Girls isn’t a glamorous show and in many ways that’s what makes it feel so brutally honest and real. In the third season the characters are the most fully developed and realised versions of themselves to date. It’s also one that is full of the kinds of stories and things that will challenge, enthral, frustrate and entertain viewers, and do so in the most visceral way possible.
The fourth series of the show recently debuted overseas but this ramshackle third series has only just been released on DVD. Once again it is predominantly written and directed by the series creator and star, the uber-talented, Lena Dunham. And like the previous two seasons, it once again follows those four idiosyncratic, young women through various episodes that feel very much inspired by or rooted in real life.
In this season Marnie Michaels (Allison Williams) is heartbroken and reeling from her break-up with long-time boyfriend, Charlie Dattolo (Christopher Abbott). She will wind up forming a few different romantic attachments over the course of these 12 episodes and find herself in a very similar place to the season premiere by the end of it all. Shoshanna Shapiro (Zosia Mamet) cuts loose after her break-up with Ray Polansky (Alex Karpovsky). She will revel in her freedom but her master plan will also unravel spectacularly.
The interesting, Jessa Johansson (Jemima Kirke) has a harder edge this season, especially when she enters rehab. She will go to some very dark places as she tackles substance abuse and forms some unlikely friendships. Hannah Horvath (Dunham) meanwhile, attempts to live with her OCD while struggling with her relationship and the notion of success and what that actually means.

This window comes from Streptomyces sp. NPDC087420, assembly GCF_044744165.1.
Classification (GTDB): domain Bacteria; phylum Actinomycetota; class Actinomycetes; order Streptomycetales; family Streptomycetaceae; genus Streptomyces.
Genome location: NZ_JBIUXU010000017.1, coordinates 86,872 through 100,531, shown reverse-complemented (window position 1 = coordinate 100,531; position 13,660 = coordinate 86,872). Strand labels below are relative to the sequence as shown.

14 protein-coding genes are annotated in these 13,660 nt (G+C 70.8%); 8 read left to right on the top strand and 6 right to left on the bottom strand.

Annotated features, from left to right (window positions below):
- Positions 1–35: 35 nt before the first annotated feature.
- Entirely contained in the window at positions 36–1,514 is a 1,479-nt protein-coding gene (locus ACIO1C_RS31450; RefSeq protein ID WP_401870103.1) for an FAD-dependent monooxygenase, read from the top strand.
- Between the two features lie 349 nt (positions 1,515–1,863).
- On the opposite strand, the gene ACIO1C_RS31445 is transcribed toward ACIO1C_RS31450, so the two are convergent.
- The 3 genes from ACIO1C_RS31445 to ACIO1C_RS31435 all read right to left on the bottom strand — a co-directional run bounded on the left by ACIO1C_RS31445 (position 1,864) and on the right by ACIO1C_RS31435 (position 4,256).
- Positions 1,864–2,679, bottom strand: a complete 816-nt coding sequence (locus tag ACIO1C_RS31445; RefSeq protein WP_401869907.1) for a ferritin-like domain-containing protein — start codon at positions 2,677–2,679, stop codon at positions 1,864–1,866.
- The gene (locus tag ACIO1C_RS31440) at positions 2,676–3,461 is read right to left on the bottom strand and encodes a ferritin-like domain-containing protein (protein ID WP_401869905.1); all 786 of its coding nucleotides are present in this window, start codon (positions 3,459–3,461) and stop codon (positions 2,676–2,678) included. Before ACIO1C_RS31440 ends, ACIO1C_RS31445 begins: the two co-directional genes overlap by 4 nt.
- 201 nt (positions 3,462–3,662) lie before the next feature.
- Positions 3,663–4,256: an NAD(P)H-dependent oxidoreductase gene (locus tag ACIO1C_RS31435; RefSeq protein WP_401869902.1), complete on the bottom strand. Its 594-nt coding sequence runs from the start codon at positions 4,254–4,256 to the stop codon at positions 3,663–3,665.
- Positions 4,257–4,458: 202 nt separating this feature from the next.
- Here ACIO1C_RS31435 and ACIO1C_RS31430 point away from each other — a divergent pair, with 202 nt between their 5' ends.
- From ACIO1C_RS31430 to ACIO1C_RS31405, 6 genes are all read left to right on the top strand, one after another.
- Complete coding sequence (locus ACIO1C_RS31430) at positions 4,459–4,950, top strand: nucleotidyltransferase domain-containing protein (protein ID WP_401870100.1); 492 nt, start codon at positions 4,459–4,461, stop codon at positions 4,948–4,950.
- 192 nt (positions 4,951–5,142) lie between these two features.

The season sees the gals and the attractive male characters like Ray, Hannah’s boyfriend- Adam Sackler (Adam Driver) and Elijah Krantz (Andrew Rannells) all along for the bumpy ride, which also includes an introduction to Adam’s unhinged sister (Gaby Hoffmann). The story lines include a road trip, a beach party, a reunion, a Broadway debut and an untimely death. These all come to a head in the season finale where a world of possibilities are left open for the next series to take up and explore.
The third season includes guest appearances from the likes of Rita Wilson, John Cameron Mitchell, Richard E. Grant, Patti LuPone, June Squibb and Louise Lasser. The DVD set includes six audio commentaries with the cast and crew as well as shorter “Inside the Episode” segments like the previous series. In the latter, Dunham is interviewed and gives brief descriptions of the ideas and writing process for a particular episode and this combined with scenes lifted from that show.
Girls is a TV show where viewers will find the characters utterly relatable or too vapid for their taste. As it stands, this articulate and clever series remains as deep and sharp as ever. There are many thought-provoking and provocative moments that make things feel fresh and entertaining. It also means that even the most bizarre and narcissistic scenes come with a huge side order of reality and insightful lessons that we can all draw things from.
Review Score: THREE AND HALF STARS (OUT OF FIVE)
Season 3 of Girls is now available on DVD through Warner Brothers and HBO Home Entertainment. Season 4 of Girls, meanwhile, is screening weekly on Showcase, 7.30pm Mondays (Express from the US)